If you’re serious about earning an income from tutoring, then you need to think about your business brand. Although many tutors don’t have one, it’s a good long-term strategy to have your own website that outlines your services. We won’t go into detail about your options for creating a website, but we will mention the need for having a well thought out brand.
Your tutoring business brand should be a reflection of your personality and your approach to tutoring. Some things to consider when deciding on a brand for your business include:
- What’s your tutoring style? Are you laid back, assertive, quirky?
- How do you approach lessons? Are you organised, student-focused, or tutor-focused?
- What type of students are you targeting? Those that are struggling, high-achievers, those that want to improve?
Once you’ve considered these questions, you can decide how your tutoring approach might be translated into a brand:
- What colours reflect your business?
- What themes or metaphors would show your personality?
- How about imagery? What visuals will help you attract your ideal students?
DBS Checks for Tutors
Although there aren’t any legal obligations for tutors to have DBS checks, it’s advised that you get one, particularly if you plan to tutor students under the age of eighteen. We’ve already written about how you can get DBS checked as a tutor, so we won’t go into a great amount of detail here, but essentially, you have three options:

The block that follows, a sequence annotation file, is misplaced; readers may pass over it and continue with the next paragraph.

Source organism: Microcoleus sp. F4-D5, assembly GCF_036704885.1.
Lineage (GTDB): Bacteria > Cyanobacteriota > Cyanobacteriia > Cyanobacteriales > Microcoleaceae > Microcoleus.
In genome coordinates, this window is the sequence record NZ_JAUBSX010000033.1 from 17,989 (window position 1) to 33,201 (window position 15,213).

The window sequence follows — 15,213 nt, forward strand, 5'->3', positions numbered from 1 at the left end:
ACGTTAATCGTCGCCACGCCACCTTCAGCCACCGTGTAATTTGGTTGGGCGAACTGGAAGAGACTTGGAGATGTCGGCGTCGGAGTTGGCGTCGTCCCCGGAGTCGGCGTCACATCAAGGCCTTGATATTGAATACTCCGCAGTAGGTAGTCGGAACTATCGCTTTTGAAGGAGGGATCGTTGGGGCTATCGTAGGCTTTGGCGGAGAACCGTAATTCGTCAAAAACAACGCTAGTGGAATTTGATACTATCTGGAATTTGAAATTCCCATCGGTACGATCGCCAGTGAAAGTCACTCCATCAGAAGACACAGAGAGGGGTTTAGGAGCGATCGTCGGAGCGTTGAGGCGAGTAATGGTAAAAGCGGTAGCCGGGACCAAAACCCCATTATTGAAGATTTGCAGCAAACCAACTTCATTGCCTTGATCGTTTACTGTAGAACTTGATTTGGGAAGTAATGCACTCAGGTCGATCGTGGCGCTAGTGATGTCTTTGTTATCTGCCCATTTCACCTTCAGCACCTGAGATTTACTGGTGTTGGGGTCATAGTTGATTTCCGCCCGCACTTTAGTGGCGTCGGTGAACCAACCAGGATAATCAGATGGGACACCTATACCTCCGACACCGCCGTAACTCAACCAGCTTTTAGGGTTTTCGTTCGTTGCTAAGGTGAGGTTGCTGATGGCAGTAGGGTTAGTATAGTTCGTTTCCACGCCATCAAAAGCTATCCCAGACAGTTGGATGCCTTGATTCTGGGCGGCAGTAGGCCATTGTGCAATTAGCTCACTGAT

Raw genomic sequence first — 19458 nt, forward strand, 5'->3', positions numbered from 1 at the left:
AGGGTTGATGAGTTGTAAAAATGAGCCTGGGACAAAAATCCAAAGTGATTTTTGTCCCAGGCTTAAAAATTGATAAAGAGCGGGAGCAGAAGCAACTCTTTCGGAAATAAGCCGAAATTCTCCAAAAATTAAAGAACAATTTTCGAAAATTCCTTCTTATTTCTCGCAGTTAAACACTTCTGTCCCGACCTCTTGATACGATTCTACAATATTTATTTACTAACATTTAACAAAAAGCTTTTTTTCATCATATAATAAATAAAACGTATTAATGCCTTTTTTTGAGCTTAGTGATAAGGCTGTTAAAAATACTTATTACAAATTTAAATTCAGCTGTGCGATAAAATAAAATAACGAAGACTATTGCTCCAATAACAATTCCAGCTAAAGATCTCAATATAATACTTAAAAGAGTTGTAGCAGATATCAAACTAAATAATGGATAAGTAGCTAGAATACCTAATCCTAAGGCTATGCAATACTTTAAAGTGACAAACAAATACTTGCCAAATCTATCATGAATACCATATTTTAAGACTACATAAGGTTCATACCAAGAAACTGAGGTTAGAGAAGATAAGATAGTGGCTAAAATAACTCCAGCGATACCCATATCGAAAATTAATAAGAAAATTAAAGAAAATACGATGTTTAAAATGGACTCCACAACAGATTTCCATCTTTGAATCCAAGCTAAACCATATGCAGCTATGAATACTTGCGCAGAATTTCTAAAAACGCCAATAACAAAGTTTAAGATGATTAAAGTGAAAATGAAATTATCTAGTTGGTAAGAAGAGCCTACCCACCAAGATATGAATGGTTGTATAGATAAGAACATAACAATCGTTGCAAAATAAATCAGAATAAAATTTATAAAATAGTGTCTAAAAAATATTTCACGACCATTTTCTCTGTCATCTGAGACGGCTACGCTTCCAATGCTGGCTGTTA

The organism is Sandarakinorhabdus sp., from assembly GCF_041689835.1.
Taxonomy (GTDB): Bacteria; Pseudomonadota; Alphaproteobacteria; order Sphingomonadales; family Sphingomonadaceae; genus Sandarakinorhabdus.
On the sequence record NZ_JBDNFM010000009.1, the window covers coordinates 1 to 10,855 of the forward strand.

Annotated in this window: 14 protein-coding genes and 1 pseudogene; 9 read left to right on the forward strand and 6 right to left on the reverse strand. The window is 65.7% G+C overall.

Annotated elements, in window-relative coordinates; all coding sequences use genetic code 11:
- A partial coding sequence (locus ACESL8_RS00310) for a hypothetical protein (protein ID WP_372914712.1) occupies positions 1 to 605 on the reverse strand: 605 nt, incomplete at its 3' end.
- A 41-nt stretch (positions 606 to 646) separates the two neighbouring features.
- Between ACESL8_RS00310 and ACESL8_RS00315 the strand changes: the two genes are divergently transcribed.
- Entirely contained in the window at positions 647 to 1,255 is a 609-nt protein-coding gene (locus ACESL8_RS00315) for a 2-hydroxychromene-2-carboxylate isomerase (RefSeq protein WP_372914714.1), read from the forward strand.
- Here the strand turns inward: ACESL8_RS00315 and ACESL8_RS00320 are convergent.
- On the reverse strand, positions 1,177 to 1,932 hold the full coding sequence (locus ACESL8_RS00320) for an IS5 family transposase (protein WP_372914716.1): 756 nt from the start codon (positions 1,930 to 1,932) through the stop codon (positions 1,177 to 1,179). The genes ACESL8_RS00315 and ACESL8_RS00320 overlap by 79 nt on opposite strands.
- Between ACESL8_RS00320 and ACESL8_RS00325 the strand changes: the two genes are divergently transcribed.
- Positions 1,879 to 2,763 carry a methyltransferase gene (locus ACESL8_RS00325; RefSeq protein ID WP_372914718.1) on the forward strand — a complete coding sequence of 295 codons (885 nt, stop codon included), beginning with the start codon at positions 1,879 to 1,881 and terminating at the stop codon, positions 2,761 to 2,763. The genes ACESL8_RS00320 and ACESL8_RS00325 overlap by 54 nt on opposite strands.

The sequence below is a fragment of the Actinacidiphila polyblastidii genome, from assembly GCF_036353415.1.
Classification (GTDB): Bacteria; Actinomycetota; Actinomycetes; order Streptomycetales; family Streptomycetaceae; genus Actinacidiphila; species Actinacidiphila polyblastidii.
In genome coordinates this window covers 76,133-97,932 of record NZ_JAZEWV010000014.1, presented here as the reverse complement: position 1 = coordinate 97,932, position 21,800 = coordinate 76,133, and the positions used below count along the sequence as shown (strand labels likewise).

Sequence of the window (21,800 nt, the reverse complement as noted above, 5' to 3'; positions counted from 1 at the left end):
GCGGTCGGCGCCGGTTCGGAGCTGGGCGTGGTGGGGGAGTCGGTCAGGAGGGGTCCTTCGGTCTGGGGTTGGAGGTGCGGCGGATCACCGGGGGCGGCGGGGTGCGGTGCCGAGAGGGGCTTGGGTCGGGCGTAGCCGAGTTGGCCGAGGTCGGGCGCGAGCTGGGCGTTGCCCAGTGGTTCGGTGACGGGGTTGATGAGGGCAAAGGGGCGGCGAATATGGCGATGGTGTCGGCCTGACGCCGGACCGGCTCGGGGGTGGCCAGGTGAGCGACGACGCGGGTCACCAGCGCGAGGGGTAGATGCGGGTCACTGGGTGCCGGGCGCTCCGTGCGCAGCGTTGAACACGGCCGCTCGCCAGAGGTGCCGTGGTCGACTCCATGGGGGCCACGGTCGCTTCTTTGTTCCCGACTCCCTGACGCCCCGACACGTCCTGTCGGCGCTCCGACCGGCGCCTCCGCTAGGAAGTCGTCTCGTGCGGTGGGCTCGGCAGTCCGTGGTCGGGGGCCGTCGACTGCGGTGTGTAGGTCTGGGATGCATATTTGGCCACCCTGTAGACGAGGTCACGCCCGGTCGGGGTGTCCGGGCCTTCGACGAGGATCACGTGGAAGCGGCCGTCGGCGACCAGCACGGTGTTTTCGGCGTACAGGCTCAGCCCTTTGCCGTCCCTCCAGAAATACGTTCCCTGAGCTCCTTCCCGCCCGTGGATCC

- Apply for one through an umbrella body like a recruitment company (who will probably expect you to register for agency work)
- Register with a private tutoring agency who will apply for one on your behalf
- Become a member of The Tutor’s Association, who arrange for members to have a DBS check through Capita Recruitment Vetting Service for a small fee (in addition to TTA’s membership fee) Details here.
We also provide more information about DBS checks in our free tutoring email course.
Insurance for Tutors
Like DBS checks, there’s no legal obligation for tutors to have insurance, but if you’re serious about offering your services, it’s worth thinking about, especially if you plan to tutor from home. There are two types of insurance that tutors normally have, which are:
Public liability insurance - protects you against legal liability following an injury to a student (through a trip or fall, for example) or damage to third party property (spilt coffee on a laptop, for example).
Private indemnity insurance – covers you against any claims that you made a mistake in your work, or failed to provide an adequate service.
We’ve written about your insurance options in more detail in our post Insurance for Tutors: What You Need to Know.
For further reading on the how to set up a tutoring business, take a look at our posts How to Start a Tutoring Business, and How to Become a Tutor. Both these articles provide additional information on how to set up a tutoring business.
For an in-depth guide to working as a tutor in the UK, our eBook, How to Start Your Own Tutoring Business is available to buy exclusively from The Tutor Website.